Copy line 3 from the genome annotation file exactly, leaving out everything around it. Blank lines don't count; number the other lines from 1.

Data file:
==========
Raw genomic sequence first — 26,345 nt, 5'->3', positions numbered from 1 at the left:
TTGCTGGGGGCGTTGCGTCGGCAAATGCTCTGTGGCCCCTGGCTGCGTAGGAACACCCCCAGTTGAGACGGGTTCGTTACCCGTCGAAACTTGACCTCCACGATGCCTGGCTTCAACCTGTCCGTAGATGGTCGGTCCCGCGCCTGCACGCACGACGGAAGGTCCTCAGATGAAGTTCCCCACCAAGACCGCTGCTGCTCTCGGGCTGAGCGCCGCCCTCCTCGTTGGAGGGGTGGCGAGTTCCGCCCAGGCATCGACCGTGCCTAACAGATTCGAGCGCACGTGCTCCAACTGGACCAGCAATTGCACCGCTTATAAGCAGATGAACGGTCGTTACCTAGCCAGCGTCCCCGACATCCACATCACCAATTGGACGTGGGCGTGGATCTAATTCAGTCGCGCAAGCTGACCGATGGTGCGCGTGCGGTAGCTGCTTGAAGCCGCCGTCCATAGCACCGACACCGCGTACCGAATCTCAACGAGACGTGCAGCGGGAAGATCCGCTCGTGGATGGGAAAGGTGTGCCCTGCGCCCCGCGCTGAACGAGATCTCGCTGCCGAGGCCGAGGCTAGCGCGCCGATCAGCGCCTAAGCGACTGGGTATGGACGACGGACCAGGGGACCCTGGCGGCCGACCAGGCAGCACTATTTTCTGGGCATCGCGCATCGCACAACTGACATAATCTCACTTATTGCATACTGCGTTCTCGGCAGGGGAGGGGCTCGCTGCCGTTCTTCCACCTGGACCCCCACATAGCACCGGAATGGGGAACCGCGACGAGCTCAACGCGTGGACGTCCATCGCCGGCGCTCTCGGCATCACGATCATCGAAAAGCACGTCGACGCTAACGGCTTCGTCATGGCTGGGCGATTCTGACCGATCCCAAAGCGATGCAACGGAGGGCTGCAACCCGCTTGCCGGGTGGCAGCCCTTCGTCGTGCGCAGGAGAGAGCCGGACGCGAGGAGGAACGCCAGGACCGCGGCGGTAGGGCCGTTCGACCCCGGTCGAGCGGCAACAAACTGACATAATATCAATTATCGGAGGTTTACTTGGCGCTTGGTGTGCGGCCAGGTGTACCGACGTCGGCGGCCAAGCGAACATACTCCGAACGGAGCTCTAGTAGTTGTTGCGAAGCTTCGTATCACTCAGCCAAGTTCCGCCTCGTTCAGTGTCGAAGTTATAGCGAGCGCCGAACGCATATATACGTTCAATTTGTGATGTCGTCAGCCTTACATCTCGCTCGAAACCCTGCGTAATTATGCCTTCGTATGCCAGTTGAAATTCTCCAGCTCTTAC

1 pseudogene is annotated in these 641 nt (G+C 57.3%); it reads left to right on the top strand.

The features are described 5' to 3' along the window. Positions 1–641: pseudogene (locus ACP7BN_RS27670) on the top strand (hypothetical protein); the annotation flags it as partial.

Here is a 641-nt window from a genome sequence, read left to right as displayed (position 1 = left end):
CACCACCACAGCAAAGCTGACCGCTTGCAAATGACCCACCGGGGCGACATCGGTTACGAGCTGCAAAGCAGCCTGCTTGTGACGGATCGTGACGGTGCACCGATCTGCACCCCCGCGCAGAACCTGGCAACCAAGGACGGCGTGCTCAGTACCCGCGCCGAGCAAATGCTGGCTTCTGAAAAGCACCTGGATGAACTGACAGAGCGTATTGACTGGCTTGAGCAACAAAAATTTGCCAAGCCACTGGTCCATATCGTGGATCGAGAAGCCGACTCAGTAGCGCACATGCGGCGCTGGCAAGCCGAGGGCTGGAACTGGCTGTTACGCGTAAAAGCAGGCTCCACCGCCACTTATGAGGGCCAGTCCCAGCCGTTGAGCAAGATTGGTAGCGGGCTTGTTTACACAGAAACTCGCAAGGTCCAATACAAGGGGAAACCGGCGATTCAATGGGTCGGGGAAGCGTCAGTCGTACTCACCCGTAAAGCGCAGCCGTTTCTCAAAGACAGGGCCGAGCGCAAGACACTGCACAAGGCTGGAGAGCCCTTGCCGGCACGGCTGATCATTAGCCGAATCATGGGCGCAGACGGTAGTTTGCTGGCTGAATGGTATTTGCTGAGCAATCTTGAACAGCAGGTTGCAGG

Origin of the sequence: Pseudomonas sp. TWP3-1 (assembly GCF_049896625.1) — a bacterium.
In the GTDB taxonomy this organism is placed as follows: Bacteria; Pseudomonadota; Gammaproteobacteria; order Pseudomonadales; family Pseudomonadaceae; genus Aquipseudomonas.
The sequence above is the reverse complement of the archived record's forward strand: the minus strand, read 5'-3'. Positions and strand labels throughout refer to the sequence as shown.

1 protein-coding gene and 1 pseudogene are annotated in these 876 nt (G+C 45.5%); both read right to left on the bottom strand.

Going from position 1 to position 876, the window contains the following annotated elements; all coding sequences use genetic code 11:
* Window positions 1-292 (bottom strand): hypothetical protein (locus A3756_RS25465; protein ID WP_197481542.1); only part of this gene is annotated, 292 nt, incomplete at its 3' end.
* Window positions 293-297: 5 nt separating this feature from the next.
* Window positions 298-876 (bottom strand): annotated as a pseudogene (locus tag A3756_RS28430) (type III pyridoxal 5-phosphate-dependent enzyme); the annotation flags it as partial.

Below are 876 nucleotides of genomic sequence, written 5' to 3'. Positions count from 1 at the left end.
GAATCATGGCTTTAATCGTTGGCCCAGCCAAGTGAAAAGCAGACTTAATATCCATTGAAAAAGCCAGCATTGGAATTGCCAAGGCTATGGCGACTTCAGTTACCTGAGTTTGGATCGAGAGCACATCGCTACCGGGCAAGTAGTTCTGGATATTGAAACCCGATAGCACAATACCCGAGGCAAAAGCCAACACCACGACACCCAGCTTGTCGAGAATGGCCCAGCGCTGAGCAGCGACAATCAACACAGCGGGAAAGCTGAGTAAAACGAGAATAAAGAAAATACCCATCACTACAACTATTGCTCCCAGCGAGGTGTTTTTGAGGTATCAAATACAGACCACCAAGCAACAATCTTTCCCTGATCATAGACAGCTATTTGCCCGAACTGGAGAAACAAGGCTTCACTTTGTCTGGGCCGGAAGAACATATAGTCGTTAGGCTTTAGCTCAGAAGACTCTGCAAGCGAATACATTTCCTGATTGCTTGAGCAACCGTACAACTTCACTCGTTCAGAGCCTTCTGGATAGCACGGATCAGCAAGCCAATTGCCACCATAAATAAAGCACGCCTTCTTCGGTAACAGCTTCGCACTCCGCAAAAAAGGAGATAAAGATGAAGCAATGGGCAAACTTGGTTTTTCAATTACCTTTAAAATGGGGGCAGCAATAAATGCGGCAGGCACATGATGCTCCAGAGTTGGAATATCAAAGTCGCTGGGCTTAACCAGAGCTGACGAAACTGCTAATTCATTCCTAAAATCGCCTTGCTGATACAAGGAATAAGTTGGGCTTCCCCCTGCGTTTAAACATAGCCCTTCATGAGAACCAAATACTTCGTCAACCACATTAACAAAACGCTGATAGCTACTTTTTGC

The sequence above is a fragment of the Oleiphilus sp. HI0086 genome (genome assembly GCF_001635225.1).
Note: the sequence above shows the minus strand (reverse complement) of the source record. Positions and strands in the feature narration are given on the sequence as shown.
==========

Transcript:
1 pseudogene is annotated in these 641 nt (G+C 57.3%); it reads left to right on the top strand.